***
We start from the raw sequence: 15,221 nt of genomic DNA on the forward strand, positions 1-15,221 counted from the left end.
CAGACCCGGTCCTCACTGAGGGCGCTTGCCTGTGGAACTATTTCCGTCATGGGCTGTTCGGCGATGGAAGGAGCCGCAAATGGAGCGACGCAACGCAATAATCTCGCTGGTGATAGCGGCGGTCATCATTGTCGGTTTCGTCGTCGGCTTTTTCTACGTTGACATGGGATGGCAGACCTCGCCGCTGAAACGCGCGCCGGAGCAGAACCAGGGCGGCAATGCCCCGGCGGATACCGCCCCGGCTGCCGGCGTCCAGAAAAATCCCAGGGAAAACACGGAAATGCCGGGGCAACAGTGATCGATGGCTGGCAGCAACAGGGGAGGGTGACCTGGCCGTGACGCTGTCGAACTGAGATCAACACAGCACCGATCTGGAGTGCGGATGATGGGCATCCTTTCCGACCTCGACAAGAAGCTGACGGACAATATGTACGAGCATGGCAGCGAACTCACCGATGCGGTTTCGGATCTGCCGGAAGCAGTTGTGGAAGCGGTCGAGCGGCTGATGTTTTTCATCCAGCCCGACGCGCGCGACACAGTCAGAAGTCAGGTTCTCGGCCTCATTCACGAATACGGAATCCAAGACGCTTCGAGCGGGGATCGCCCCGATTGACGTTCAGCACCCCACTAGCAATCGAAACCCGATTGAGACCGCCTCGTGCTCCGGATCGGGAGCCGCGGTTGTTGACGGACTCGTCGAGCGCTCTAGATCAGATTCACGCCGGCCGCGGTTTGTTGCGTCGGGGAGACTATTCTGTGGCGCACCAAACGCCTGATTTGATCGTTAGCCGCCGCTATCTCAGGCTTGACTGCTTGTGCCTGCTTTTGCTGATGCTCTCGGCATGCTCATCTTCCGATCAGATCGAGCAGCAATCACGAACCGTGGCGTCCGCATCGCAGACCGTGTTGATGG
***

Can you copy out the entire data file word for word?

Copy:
We start from the raw sequence: 15,221 nt of genomic DNA on the forward strand, positions 1-15,221 counted from the left end.
CAGACCCGGTCCTCACTGAGGGCGCTTGCCTGTGGAACTATTTCCGTCATGGGCTGTTCGGCGATGGAAGGAGCCGCAAATGGAGCGACGCAACGCAATAATCTCGCTGGTGATAGCGGCGGTCATCATTGTCGGTTTCGTCGTCGGCTTTTTCTACGTTGACATGGGATGGCAGACCTCGCCGCTGAAACGCGCGCCGGAGCAGAACCAGGGCGGCAATGCCCCGGCGGATACCGCCCCGGCTGCCGGCGTCCAGAAAAATCCCAGGGAAAACACGGAAATGCCGGGGCAACAGTGATCGATGGCTGGCAGCAACAGGGGAGGGTGACCTGGCCGTGACGCTGTCGAACTGAGATCAACACAGCACCGATCTGGAGTGCGGATGATGGGCATCCTTTCCGACCTCGACAAGAAGCTGACGGACAATATGTACGAGCATGGCAGCGAACTCACCGATGCGGTTTCGGATCTGCCGGAAGCAGTTGTGGAAGCGGTCGAGCGGCTGATGTTTTTCATCCAGCCCGACGCGCGCGACACAGTCAGAAGTCAGGTTCTCGGCCTCATTCACGAATACGGAATCCAAGACGCTTCGAGCGGGGATCGCCCCGATTGACGTTCAGCACCCCACTAGCAATCGAAACCCGATTGAGACCGCCTCGTGCTCCGGATCGGGAGCCGCGGTTGTTGACGGACTCGTCGAGCGCTCTAGATCAGATTCACGCCGGCCGCGGTTTGTTGCGTCGGGGAGACTATTCTGTGGCGCACCAAACGCCTGATTTGATCGTTAGCCGCCGCTATCTCAGGCTTGACTGCTTGTGCCTGCTTTTGCTGATGCTCTCGGCATGCTCATCTTCCGATCAGATCGAGCAGCAATCACGAACCGTGGCGTCCGCATCGCAGACCGTGTTGATGG